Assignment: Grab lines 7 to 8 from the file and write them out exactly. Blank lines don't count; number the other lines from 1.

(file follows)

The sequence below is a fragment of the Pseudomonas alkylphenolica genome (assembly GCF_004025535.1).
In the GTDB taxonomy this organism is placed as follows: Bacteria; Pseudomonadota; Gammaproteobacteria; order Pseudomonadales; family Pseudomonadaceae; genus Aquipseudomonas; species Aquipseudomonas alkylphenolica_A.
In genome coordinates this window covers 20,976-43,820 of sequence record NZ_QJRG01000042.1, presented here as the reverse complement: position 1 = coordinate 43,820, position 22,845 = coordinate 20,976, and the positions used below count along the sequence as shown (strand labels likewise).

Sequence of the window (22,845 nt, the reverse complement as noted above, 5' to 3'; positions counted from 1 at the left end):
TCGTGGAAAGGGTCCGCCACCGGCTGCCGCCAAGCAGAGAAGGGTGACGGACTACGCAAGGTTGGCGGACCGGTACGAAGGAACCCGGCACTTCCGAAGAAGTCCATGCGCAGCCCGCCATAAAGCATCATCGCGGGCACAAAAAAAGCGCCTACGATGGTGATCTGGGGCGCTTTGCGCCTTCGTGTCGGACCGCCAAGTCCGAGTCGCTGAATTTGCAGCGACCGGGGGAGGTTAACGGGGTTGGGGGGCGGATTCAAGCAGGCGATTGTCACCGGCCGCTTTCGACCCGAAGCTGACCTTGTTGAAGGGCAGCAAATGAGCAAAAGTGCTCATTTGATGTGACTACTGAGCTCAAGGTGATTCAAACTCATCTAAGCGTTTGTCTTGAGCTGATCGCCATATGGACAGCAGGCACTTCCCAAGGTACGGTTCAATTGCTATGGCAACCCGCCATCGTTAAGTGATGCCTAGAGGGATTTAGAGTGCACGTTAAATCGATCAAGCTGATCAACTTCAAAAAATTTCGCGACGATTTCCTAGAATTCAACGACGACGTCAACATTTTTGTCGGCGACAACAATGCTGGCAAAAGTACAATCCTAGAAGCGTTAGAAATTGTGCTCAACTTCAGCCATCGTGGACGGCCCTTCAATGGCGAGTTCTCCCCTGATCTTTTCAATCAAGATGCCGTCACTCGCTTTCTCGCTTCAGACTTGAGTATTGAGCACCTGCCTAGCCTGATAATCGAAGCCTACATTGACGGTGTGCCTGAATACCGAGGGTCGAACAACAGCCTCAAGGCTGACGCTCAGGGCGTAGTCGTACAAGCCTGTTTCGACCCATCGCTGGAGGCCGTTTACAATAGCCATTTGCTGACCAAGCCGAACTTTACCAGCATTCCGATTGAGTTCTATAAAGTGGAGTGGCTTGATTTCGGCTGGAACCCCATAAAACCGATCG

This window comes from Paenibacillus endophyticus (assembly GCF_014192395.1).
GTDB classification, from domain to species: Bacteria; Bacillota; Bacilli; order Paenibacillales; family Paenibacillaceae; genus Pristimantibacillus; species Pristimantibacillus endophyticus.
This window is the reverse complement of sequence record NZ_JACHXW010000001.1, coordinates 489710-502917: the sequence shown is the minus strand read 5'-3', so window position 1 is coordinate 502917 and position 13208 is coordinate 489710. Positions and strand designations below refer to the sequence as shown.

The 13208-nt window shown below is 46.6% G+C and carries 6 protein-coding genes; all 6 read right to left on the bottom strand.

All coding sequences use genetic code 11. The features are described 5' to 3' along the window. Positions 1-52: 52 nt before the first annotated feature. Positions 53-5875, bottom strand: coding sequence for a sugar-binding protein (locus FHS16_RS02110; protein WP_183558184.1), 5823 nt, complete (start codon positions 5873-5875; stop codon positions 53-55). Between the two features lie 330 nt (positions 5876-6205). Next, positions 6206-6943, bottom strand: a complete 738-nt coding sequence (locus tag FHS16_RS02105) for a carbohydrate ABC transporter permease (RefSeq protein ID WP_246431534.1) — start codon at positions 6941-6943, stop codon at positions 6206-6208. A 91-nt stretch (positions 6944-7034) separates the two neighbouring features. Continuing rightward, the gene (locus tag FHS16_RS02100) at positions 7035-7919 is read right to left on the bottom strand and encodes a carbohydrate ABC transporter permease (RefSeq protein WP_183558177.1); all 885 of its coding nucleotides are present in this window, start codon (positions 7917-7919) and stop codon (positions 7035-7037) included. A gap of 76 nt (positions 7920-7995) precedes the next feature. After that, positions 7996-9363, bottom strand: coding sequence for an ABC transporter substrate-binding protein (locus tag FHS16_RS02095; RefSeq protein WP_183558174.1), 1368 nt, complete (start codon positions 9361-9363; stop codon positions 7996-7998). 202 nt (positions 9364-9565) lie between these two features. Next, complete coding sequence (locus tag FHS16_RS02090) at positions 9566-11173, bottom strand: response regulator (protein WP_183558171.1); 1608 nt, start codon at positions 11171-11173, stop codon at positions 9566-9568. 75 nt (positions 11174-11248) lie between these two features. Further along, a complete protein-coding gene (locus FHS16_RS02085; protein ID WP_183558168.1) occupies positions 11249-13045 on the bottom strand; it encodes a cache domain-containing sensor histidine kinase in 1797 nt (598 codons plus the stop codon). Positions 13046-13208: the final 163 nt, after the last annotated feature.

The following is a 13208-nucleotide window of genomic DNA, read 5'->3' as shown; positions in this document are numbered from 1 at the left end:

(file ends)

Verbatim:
GTDB classification, from domain to species: Bacteria; Bacillota; Bacilli; order Paenibacillales; family Paenibacillaceae; genus Pristimantibacillus; species Pristimantibacillus endophyticus.
This window is the reverse complement of sequence record NZ_JACHXW010000001.1, coordinates 489710-502917: the sequence shown is the minus strand read 5'-3', so window position 1 is coordinate 502917 and position 13208 is coordinate 489710. Positions and strand designations below refer to the sequence as shown.